Harvest is now complete on the farm. While I loved the full fields of corn and the glorious green hue of summer, I equally enjoy the days after harvest. I can now walk the length of our land and explore areas unreachable during the growing season. As I make my way among the freshly cut corn stalks, there is a sense of energy in the air. The empty corn husks dance in the wind. The birds flutter from hidden places – all of nature’s creatures are alert, taking this time to prepare for the barren winter months ahead.
The well-worn paths of deer, raccoon, and coyote are now visible. The black birds hide noisily among the swaths of Pampas Grass, then swoop away – a powerful force as they fly in unison. Stand close enough, right at the edge, and it is thrilling – engulfed for a moment in the pure energy of flight.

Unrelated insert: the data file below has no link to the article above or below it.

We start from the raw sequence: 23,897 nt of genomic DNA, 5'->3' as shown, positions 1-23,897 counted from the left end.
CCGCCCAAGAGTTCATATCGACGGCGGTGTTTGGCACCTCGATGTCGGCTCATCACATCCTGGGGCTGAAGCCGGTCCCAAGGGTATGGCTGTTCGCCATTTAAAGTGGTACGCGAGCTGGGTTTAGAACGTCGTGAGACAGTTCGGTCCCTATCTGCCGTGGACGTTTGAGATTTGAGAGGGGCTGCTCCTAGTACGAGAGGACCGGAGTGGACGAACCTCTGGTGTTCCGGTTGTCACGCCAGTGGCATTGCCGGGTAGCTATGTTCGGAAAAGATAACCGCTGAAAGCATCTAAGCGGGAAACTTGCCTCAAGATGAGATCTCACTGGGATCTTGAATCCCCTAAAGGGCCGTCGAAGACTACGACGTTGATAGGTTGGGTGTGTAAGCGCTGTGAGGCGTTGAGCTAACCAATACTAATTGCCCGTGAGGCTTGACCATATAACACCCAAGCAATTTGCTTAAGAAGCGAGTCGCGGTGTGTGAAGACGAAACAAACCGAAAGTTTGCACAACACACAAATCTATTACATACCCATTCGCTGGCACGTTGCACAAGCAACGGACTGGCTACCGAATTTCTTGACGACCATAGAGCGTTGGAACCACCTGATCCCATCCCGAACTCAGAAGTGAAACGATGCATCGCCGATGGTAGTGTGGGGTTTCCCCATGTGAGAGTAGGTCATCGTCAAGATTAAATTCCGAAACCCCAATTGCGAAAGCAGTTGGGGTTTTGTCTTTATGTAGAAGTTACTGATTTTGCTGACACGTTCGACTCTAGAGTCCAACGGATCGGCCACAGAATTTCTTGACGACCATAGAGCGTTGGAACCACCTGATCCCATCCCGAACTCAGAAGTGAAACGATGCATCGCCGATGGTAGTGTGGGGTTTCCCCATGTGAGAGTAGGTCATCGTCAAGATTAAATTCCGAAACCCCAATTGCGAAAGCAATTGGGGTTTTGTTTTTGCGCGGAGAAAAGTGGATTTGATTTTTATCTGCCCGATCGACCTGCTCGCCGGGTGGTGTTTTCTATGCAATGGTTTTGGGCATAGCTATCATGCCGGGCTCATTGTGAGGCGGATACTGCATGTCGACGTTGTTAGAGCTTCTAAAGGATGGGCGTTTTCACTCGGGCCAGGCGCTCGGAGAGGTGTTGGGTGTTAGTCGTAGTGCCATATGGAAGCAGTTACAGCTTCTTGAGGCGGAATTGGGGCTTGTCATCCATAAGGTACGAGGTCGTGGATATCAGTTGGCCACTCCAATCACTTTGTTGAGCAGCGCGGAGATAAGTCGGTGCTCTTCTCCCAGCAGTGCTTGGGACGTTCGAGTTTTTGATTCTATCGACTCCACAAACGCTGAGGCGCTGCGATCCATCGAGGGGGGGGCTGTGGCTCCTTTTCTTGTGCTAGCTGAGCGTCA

There is also a deep sense of quiet though (I have written of it before here), an interesting duality as the earth seems to sigh of relief with the end of the growing season. It’s a time of transition, and there is a magic in that – one of connecting with nature and its dependable cycles.
The transition to winter has begun. The days are getting shorter and the air cooler. The leaves are almost completely off the trees, exposing bare limbs reaching up to heaven, offering a silent prayer of thanks as they too prepare for this time of rest. I savor each walk, each moment in the sunlight. I accept these gifts from Mother Nature as each fall day becomes more fleeting.
This move to Iowa, exactly four years ago, has blessed me with the gift of being more closely connected to nature. It was something I had craved, but had never truly experienced, not like this. Walking the land, noticing the miracles of each season. My heart swells with gratitude for these wide-open fields, a sense of peace in another harvest complete. The cycle continues, the wonder of it all.